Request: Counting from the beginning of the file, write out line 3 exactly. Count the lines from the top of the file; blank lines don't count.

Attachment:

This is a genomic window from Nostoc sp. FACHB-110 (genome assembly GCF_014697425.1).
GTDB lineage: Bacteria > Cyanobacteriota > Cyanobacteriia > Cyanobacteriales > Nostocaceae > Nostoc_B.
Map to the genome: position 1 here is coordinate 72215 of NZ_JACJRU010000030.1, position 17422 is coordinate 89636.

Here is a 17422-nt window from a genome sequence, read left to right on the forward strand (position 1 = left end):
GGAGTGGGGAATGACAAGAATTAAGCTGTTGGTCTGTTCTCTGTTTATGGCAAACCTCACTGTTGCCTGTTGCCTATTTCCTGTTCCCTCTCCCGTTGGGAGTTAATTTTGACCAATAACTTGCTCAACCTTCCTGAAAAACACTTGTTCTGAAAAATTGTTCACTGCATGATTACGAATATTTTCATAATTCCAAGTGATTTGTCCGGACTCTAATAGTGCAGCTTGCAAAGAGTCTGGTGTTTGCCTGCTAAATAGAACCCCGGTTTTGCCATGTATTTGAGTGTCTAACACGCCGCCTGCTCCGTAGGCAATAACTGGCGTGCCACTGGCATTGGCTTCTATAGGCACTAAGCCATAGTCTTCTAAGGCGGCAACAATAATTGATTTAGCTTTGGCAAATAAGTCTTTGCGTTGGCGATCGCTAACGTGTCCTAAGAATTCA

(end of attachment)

Map to the genome: position 1 here is coordinate 72215 of NZ_JACJRU010000030.1, position 17422 is coordinate 89636.